‘Experience Oregon’ launches on state’s 160th birthday, showcasing ‘good, bad and ugly’ of region’s history



‘Experience Oregon’ launches on state’s 160th birthday, showcasing ‘good, bad and ugly’ of region’s history

“Oregon was on the edge. Would rock ’n’ roll save it?”

The question -- offered up in a cartoon video game that recreates 1970’s Vortex I, the one-of-a-kind, state-sponsored, anti-war rock festival -- is one of the cheekier ones posed in the Oregon Historical Society’s new, $4-million “Experience Oregon” exhibit.

The ambitious, 7,000-square-foot permanent installation opens Thursday, Oregon’s 160th birthday. It replaces the beloved “Oregon, My Oregon” exhibit, which had a 14-year run at the museum before closing last year.

“Oregon, My Oregon” ably served its purpose, said OHS executive director Kerry Tymchuk, but “it was tired.” He added, with a smile: “You may have noticed that technology has improved in the past 15 years. ‘Oregon, My Oregon’ had no interactive [component].”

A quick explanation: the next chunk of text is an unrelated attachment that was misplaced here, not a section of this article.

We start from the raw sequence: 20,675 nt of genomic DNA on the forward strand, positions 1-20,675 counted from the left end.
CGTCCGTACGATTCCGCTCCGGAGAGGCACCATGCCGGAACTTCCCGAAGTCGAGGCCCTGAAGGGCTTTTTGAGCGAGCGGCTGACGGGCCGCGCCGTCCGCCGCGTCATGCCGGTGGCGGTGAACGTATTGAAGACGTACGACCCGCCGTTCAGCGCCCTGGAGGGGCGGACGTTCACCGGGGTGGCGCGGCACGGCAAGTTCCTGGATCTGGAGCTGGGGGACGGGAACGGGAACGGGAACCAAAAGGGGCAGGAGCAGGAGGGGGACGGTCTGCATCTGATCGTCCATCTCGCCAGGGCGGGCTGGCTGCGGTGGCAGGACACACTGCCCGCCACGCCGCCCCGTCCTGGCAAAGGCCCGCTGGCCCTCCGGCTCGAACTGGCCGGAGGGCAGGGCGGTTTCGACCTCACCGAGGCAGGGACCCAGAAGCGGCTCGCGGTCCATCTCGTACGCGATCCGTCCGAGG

The new “Experience Oregon,” on the other hand, embraces high-tech, with kid-friendly games about not only Oregon’s version of Woodstock but also such little-known historical personages as African-American rodeo star George Fletcher and intrepid 19th-century Native American explorer Marie Dorion.

Be aware: These are not interactive toys for Oregonians who want only happy history for their children. In the Fletcher game, a player can help the talented cowboy win the Pendleton Round-Up -- only to discover that, even though Fletcher ends up with the highest score, he is forced to accept second place. So it went for Fletcher in 1911, when he was widely viewed as the best rider in the bucking finals but the judge wasn’t willing to award the top prize to a black man.

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